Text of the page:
IF YOU READ THIS ENTIRE BLOG POST CAREFULLY, YOU MIGHT WIN $500!
I love this time of year! Families are together, the food is great and there are huge snowfalls. Unfortunately, it is also a great time for scams, so I’m giving you 10 online holiday shopping tips to protect yourself.
- Please, please, please DO NOT use your work e-mail address for shopping. This invites hackers to get into your device, and it could also open up your account to spam — and not the kind that comes in a can.
- If you need to create an account on the shopping site, use a unique password. Do not use any of your work passwords. Those are sacred. Don’t tell anyone what they are, and don’t write them down or post them near your monitor or laptop. If you are looking at those passwords right now on that post-it note, shred the note and create new passwords.
- Shop at places you trust. If you are not sure you trust the merchant, do your homework. Call the Better Business Bureau or the business itself. If you can’t find an address, email or phone number on its website, the business is probably a fake!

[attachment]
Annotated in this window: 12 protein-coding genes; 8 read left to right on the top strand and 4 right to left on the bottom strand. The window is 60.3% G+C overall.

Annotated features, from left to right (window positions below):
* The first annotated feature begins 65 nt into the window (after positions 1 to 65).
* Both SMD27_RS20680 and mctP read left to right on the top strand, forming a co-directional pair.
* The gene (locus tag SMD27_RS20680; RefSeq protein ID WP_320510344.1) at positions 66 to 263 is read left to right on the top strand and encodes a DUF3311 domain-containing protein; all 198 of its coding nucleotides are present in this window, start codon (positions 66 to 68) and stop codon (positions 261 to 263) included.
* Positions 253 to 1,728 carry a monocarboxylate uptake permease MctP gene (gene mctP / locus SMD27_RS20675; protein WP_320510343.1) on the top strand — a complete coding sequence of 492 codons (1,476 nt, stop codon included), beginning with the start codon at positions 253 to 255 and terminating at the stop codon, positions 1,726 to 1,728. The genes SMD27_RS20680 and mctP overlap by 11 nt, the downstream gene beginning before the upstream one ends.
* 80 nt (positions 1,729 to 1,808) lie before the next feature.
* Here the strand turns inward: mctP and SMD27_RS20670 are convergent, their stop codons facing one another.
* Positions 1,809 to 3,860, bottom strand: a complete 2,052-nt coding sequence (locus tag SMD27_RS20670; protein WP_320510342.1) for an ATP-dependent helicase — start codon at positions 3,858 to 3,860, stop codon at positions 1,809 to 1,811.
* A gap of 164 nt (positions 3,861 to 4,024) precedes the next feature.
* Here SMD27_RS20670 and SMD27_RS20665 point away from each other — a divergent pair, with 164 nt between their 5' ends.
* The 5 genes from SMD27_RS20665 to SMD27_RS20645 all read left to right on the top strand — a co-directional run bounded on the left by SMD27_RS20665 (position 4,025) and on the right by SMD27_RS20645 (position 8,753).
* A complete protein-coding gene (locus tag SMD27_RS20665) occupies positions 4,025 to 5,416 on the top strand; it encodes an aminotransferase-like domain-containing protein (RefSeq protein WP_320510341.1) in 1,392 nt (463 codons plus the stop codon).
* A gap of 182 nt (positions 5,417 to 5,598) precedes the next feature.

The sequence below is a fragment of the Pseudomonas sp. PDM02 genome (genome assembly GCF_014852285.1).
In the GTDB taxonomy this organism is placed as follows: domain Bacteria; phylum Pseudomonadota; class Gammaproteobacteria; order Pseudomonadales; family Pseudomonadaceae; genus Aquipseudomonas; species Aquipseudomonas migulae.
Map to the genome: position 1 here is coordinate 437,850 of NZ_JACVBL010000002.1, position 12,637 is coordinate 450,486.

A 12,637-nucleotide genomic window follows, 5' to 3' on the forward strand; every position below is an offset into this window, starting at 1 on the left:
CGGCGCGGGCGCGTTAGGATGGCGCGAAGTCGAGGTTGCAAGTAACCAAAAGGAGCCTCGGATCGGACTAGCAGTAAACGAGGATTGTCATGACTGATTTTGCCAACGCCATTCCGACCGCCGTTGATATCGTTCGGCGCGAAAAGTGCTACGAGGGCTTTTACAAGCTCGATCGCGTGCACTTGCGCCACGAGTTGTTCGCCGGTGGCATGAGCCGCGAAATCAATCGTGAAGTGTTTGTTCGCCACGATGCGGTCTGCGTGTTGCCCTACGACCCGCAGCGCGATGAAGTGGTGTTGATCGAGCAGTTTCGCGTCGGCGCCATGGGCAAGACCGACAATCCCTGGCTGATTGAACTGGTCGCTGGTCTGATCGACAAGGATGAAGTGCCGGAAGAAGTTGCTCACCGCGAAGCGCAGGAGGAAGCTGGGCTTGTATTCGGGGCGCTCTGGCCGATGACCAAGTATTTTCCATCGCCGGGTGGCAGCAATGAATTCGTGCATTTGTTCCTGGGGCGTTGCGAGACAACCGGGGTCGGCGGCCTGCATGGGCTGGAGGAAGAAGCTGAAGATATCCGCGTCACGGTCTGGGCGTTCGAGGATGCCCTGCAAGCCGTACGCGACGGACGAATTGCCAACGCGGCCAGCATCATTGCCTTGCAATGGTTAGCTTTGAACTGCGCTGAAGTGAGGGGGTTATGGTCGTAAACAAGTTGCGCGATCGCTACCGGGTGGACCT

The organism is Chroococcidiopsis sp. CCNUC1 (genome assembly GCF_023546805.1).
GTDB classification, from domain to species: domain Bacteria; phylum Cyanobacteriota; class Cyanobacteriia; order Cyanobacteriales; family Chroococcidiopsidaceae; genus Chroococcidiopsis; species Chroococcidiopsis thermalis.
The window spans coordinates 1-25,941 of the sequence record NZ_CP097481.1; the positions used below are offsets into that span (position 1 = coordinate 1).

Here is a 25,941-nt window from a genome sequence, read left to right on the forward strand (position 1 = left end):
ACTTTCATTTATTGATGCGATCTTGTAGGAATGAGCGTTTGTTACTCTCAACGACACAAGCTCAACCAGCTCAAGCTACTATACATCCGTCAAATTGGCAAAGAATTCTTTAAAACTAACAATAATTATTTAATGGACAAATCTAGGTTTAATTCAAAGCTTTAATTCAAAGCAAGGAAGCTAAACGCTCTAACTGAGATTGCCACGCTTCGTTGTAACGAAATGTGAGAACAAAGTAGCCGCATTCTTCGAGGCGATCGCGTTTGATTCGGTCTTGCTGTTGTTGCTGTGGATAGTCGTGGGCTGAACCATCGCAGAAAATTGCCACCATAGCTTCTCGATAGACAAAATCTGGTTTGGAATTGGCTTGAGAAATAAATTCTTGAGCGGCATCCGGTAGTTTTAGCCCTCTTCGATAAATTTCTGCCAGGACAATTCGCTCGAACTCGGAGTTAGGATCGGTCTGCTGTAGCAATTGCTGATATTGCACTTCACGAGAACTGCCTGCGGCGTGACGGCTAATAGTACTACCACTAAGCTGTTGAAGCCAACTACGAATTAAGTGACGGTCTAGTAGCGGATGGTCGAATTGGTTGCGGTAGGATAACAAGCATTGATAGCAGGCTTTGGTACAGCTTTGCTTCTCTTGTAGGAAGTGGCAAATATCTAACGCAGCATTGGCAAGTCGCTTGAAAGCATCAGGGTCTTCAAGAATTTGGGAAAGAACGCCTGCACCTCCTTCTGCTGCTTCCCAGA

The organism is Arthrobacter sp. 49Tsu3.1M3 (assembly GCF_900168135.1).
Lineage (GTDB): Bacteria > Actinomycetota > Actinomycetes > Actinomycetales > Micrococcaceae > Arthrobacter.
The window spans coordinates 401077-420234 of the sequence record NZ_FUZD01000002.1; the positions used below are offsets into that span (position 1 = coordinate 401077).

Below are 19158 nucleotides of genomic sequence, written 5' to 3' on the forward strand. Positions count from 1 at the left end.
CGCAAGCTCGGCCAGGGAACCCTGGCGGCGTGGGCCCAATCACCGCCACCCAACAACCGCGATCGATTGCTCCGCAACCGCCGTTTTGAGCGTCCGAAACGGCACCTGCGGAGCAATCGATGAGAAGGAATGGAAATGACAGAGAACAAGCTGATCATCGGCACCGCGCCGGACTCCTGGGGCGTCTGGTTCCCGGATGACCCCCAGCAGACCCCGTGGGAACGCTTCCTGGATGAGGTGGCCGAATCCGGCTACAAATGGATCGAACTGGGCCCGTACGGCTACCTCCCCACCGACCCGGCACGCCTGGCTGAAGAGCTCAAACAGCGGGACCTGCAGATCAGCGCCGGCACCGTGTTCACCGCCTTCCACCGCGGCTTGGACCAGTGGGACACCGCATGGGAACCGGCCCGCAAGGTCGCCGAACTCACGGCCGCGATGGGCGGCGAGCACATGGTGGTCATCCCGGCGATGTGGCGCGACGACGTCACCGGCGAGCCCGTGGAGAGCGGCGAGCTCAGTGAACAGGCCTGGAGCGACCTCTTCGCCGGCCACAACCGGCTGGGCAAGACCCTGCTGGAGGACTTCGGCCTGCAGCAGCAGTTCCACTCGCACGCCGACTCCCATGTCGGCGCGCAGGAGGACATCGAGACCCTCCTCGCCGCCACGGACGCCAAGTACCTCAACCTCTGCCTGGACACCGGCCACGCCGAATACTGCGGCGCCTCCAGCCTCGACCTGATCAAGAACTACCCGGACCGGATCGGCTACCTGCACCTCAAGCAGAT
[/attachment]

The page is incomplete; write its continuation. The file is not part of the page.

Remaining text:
- Don’t put your credit card into a website where the URL starts with HTTP. Look for URLs that begin with HTTPS. Keep in mind that even if a website starts with HTTPS, the site could still be a hacker site. As I said before, shop at trusted company websites.
- Don’t click on links in emails. Don’t click on links in emails. Don’t click on links in emails. Go directly to the website you trust by typing the address into the web browser. Finally, if I haven’t made myself clear enough, don’t click on links in emails!
- Don’t shop on a public Wi-Fi network. Hackers know you are making purchases while sipping your beverage in a coffee shop, and they can steal everything you put on your screen.
- Do shopping websites need your Social Security Number (SSN)? NO! Never type your SSN into a shopping website.
- Shop with a credit card, not a debit card. Credit cards give you greater protections against fraudulent charges. If your purchase is damaged, it is also easier to dispute the charges if made with a credit card; you can withhold payment until your dispute is resolved. If you use your debit card, your money is withdrawn from your account, and you won’t get it back until you settle with the merchant.
- Watch your credit card statements for fraudulent charges. You can also set up notifications on your cards, so you are always alerted when a purchase is made.
- If you see a deal that is too good to be true, it probably is. Do you remember when I said you might win $500? That was an example of a deal that was too good to be true. Sorry!
Thank you for reading this, and be very careful shopping online!
Author Mike Bohlken is the Senior Director of Information Technologies for Lutheran Social Service of Minnesota (LSS). LSS Financial Counseling is an LSS service.